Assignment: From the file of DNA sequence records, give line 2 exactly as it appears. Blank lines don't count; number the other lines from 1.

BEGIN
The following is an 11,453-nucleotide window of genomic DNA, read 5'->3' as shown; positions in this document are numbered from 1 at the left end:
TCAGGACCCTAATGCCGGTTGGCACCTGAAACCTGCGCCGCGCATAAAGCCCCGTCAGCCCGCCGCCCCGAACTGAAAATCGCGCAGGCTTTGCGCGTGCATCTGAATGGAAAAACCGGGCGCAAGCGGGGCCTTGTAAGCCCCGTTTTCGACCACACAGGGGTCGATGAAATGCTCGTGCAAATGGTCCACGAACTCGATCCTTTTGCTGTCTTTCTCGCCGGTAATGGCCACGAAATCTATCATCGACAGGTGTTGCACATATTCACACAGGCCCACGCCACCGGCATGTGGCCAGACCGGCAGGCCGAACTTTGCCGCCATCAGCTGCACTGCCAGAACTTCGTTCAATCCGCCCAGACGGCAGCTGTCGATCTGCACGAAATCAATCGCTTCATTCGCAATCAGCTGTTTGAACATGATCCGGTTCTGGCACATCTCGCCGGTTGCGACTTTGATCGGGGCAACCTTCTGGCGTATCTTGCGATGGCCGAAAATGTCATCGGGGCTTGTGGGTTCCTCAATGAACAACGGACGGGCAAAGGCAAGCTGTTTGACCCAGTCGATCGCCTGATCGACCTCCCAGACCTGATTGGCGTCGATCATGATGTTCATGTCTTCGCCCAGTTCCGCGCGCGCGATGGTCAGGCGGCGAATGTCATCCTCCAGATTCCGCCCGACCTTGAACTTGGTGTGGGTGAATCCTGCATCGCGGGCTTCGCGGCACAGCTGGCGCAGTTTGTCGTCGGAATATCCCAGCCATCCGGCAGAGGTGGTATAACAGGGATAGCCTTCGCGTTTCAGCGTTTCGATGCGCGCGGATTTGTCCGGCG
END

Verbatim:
TCAGGACCCTAATGCCGGTTGGCACCTGAAACCTGCGCCGCGCATAAAGCCCCGTCAGCCCGCCGCCCCGAACTGAAAATCGCGCAGGCTTTGCGCGTGCATCTGAATGGAAAAACCGGGCGCAAGCGGGGCCTTGTAAGCCCCGTTTTCGACCACACAGGGGTCGATGAAATGCTCGTGCAAATGGTCCACGAACTCGATCCTTTTGCTGTCTTTCTCGCCGGTAATGGCCACGAAATCTATCATCGACAGGTGTTGCACATATTCACACAGGCCCACGCCACCGGCATGTGGCCAGACCGGCAGGCCGAACTTTGCCGCCATCAGCTGCACTGCCAGAACTTCGTTCAATCCGCCCAGACGGCAGCTGTCGATCTGCACGAAATCAATCGCTTCATTCGCAATCAGCTGTTTGAACATGATCCGGTTCTGGCACATCTCGCCGGTTGCGACTTTGATCGGGGCAACCTTCTGGCGTATCTTGCGATGGCCGAAAATGTCATCGGGGCTTGTGGGTTCCTCAATGAACAACGGACGGGCAAAGGCAAGCTGTTTGACCCAGTCGATCGCCTGATCGACCTCCCAGACCTGATTGGCGTCGATCATGATGTTCATGTCTTCGCCCAGTTCCGCGCGCGCGATGGTCAGGCGGCGAATGTCATCCTCCAGATTCCGCCCGACCTTGAACTTGGTGTGGGTGAATCCTGCATCGCGGGCTTCGCGGCACAGCTGGCGCAGTTTGTCGTCGGAATATCCCAGCCATCCGGCAGAGGTGGTATAACAGGGATAGCCTTCGCGTTTCAGCGTTTCGATGCGCGCGGATTTGTCCGGCG